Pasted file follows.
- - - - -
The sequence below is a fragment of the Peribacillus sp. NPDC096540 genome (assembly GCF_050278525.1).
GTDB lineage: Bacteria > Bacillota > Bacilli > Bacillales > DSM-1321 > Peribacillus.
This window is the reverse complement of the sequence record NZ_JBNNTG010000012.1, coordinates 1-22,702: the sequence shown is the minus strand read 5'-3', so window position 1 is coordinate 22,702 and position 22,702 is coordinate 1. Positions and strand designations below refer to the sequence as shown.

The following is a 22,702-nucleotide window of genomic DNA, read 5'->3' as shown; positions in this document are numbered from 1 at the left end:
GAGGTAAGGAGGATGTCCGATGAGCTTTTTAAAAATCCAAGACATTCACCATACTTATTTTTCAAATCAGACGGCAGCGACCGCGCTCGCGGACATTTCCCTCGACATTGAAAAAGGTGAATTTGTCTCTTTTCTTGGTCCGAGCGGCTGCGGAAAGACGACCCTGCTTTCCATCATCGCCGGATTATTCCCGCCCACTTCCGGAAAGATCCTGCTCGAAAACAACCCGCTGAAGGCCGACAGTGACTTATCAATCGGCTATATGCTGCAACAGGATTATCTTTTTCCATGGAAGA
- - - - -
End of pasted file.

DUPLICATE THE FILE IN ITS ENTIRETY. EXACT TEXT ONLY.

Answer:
The sequence below is a fragment of the Peribacillus sp. NPDC096540 genome (assembly GCF_050278525.1).
GTDB lineage: Bacteria > Bacillota > Bacilli > Bacillales > DSM-1321 > Peribacillus.
This window is the reverse complement of the sequence record NZ_JBNNTG010000012.1, coordinates 1-22,702: the sequence shown is the minus strand read 5'-3', so window position 1 is coordinate 22,702 and position 22,702 is coordinate 1. Positions and strand designations below refer to the sequence as shown.

The following is a 22,702-nucleotide window of genomic DNA, read 5'->3' as shown; positions in this document are numbered from 1 at the left end:
GAGGTAAGGAGGATGTCCGATGAGCTTTTTAAAAATCCAAGACATTCACCATACTTATTTTTCAAATCAGACGGCAGCGACCGCGCTCGCGGACATTTCCCTCGACATTGAAAAAGGTGAATTTGTCTCTTTTCTTGGTCCGAGCGGCTGCGGAAAGACGACCCTGCTTTCCATCATCGCCGGATTATTCCCGCCCACTTCCGGAAAGATCCTGCTCGAAAACAACCCGCTGAAGGCCGACAGTGACTTATCAATCGGCTATATGCTGCAACAGGATTATCTTTTTCCATGGAAGA